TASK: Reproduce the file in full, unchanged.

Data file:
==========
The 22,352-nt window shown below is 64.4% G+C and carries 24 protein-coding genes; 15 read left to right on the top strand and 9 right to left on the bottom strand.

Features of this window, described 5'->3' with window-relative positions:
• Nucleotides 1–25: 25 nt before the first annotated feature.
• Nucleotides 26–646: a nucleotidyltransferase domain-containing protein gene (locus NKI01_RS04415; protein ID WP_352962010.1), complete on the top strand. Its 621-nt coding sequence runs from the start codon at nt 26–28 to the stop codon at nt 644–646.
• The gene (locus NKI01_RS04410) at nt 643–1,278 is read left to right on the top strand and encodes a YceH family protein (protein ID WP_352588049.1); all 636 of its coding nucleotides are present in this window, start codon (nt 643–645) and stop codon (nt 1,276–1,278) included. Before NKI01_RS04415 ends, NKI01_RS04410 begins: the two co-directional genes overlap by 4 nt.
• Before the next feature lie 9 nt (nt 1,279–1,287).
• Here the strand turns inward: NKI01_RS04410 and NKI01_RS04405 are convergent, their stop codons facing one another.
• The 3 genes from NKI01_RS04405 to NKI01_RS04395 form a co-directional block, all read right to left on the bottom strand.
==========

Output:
The 22,352-nt window shown below is 64.4% G+C and carries 24 protein-coding genes; 15 read left to right on the top strand and 9 right to left on the bottom strand.

Features of this window, described 5'->3' with window-relative positions:
• Nucleotides 1–25: 25 nt before the first annotated feature.
• Nucleotides 26–646: a nucleotidyltransferase domain-containing protein gene (locus NKI01_RS04415; protein ID WP_352962010.1), complete on the top strand. Its 621-nt coding sequence runs from the start codon at nt 26–28 to the stop codon at nt 644–646.
• The gene (locus NKI01_RS04410) at nt 643–1,278 is read left to right on the top strand and encodes a YceH family protein (protein ID WP_352588049.1); all 636 of its coding nucleotides are present in this window, start codon (nt 643–645) and stop codon (nt 1,276–1,278) included. Before NKI01_RS04415 ends, NKI01_RS04410 begins: the two co-directional genes overlap by 4 nt.
• Before the next feature lie 9 nt (nt 1,279–1,287).
• Here the strand turns inward: NKI01_RS04410 and NKI01_RS04405 are convergent, their stop codons facing one another.
• The 3 genes from NKI01_RS04405 to NKI01_RS04395 form a co-directional block, all read right to left on the bottom strand.